March 30, 2023

The train that shrunk France… and Europe

The train that shrunk France… and Europe
The train that shrunk France… and EuropeThe train that shrunk France… and Europe
Image of an orange train.

Every year, the Journées Européennes Patrimoine (European Heritage Days) weekend in September offers visitors a chance to visit numerous monuments all over Europe. Among the attractions in Paris this year was an orange-colored electric train with a name that has become a byword for speed and cutting-edge technology: the TGV. Thousands of enthusiasts flocked to the Gare de Lyon station to see the inaugural TGV (Train a Grande Vitésse), which was launched 40 years ago in September 1981.

Jacques Ruiz, one of the two drivers who piloted the first train 40 years ago, was at the Gare de Lyon station during the European Heritage Days weekend. “What impressed me most about the TGV was its aerodynamic design. The other locomotives, which looked like cubes, did not have such a shape. Of course, the power and the comfort of the air-conditioned cabin were impressive, too. It was exciting to drive this new train,” the 79-year-old said.

The first train was flagged off by the then French President François Mitterrand on September 22, 1981, and the first Paris-Lyon line was opened to the public five days later.

Built for speed

The first TGV, with a maximum speed of 260 km/hour, reduced the travel time between Paris and Lyon by one hour (from 3 hrs 40 minutes to 2 hrs 40 minutes). The present-day TGV, which reaches a maximum speed of 320 km/h, covers the same distance in just under two hours.

As the TGV network spread across France in the ensuing years, the travel times between other cities also dropped significantly. “This made it possible to do a return trip between French cities on the same day (Paris-Marseille in three hours, Paris-Bordeaux in two hours, Paris-Lille in one hour),”said François Vielliard, of the French railways (SNCF). “The TGV shrunk France as well as a few other European countries.”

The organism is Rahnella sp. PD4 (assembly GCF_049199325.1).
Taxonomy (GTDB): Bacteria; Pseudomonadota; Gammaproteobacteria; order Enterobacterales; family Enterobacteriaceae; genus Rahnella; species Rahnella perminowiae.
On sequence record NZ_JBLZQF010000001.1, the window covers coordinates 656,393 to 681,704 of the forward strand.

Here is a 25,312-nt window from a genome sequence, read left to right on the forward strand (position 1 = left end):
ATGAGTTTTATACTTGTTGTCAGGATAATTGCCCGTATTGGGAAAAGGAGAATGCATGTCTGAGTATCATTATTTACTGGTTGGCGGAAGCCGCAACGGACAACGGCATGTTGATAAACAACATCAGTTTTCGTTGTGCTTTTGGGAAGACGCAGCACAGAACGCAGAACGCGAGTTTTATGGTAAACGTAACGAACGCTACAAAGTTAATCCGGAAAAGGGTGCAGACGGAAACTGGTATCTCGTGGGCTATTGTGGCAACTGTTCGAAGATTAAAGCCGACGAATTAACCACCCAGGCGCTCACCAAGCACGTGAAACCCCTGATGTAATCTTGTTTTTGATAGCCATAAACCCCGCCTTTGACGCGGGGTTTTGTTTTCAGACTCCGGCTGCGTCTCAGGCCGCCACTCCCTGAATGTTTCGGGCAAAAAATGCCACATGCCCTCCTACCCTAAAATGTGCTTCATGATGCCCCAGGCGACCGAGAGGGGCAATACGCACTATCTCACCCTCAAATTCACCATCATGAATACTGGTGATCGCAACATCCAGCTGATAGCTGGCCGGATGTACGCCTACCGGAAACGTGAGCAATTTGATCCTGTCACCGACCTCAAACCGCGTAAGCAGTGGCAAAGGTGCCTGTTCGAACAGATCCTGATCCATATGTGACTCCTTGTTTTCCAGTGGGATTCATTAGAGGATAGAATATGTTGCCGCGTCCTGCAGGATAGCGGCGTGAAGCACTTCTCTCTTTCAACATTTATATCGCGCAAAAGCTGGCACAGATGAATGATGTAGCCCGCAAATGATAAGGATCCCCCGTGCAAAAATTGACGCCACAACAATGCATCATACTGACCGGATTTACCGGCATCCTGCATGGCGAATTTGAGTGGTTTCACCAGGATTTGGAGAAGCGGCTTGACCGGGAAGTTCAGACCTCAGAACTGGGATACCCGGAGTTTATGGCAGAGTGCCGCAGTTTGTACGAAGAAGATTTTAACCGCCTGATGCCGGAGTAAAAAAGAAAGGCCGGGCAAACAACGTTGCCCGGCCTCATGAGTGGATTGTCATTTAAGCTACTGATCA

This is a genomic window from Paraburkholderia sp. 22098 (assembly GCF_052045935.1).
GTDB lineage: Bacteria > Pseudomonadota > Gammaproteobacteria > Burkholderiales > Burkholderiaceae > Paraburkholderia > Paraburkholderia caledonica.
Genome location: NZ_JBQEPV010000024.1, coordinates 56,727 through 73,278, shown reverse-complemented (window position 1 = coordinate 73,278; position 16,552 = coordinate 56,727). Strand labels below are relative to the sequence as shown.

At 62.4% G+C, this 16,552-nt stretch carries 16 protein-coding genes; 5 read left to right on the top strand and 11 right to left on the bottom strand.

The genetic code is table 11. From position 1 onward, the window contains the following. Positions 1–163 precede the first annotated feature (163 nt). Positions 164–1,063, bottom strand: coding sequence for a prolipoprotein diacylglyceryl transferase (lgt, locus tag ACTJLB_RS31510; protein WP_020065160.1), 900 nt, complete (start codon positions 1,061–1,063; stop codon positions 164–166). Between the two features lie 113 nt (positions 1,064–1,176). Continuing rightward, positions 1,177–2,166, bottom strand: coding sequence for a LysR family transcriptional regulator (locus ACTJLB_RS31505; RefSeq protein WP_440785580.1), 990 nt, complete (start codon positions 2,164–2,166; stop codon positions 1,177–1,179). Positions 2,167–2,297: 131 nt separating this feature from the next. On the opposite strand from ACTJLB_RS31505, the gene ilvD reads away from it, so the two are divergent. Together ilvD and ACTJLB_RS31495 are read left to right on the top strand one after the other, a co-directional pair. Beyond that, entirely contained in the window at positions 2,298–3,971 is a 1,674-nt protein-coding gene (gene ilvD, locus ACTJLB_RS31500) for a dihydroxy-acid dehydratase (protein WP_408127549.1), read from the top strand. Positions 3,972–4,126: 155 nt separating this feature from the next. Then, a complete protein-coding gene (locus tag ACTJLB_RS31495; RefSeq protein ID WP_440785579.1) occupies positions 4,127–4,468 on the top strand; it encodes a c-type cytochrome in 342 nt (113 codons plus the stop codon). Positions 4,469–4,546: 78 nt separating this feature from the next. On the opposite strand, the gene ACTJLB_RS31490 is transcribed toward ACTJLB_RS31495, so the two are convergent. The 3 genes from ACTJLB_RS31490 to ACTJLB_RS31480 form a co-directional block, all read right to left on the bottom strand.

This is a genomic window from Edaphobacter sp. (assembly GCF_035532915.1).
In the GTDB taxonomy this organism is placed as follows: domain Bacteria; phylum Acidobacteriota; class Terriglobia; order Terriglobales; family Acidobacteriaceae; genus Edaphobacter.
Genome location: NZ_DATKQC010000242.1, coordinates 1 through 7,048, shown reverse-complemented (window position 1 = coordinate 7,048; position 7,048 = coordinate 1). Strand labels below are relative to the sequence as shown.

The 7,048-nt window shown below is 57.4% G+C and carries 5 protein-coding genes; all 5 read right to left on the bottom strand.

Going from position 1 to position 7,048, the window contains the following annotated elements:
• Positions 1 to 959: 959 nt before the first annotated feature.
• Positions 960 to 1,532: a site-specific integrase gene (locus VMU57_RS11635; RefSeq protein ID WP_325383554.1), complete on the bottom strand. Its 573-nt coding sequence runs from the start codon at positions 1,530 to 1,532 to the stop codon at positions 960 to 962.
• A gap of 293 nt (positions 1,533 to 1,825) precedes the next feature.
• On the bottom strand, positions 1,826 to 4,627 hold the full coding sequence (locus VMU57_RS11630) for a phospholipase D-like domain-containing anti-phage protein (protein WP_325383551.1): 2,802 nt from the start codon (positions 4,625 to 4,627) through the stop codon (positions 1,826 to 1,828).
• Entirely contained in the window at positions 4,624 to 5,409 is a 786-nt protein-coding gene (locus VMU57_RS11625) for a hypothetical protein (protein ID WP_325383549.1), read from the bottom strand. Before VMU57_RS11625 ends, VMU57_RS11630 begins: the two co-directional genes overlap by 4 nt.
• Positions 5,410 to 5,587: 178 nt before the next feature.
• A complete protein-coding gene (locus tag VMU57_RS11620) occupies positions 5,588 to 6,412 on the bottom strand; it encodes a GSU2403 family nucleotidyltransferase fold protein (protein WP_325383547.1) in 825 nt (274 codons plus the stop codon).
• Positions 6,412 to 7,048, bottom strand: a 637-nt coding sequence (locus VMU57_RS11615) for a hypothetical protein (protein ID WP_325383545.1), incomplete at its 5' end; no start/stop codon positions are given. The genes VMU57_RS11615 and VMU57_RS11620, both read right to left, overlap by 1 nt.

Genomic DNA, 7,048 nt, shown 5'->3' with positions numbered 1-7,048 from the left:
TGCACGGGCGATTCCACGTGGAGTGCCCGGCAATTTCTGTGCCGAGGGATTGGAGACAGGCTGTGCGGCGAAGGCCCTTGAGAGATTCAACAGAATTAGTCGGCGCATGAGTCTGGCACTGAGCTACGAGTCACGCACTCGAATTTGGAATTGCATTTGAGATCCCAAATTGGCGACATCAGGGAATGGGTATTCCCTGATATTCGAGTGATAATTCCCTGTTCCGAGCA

The success of the TGV in France led to the development of high-speed lines in Switzerland, Germany, Spain, Italy, Belgium, Netherlands, and the UK, bringing Europe closer. For example, the travel time between Paris and London is 2 hours and 15 minutes, Paris to Zurich is 4 hours, Paris-Brussels 1 hr 30 minutes and Paris-Frankfurt 3 hours 45 minutes.

According to Eric Alexandre, who is an engineer and a driver at SNCF, the other distinctive aspect of the TGV is its affordability. “The TGV was meant for everyone and not just the rich.”

The speed, comfort, and affordability made the trains popular in no time. By the end of the 1980s, the high-speed trains ferried an average of 50,000 passengers per day that went up to 90,000 during the peak. In 10 years, they witnessed a jump of 70 percent in passenger traffic, from 10 million to 17 million. As of today, the TGVs have carried more than 3 billion passengers. Currently, between 650 and 700 TGVs run every day serving around 230 destinations in France and Europe.

The TGV has several speed records to its name. On February 26, 1981, it reached 380 km/h; a decade later, on May 18, 1990, it clocked 515.3 km/h. And on April 3, 2007, it reached its highest speed of 574.8 km/h.

Past and future

According to Vielliard, the TGV’s big breakthrough was its design. “The way the bogies [assemblies that hold the train’s wheels] are coupled makes the train aerodynamic and extremely stable,” he said.

For Ruiz, celebrating the 40th anniversary of the first TGV was extra special. “This TGV, built in 1978, was supposed to last 20 years. But it has lasted 40 years.” Though the first TGV isn’t in active service anymore, it can still run at a speed of 100 km/hr.

The seeds of the TGV were sown in the 1960s, when SNCF began research on creating high-speed links between cities. “It was crucial for SNCF because the railway is an important segment of the transport network. In the 1960s, the motorway network and domestic aviation were being developed. A high-speed rail network was therefore absolutely necessary in order to ensure the relevance of railways for long-distance travel,” Vielliard says.

The TGV has evolved a lot during the past 40 years in terms of speed, passenger-carrying capacity, and design. The next big change will occur in 2024 with the launch of TGV M, which is loaded with innovations, including improved aerodynamics and 20 percent less power consumption.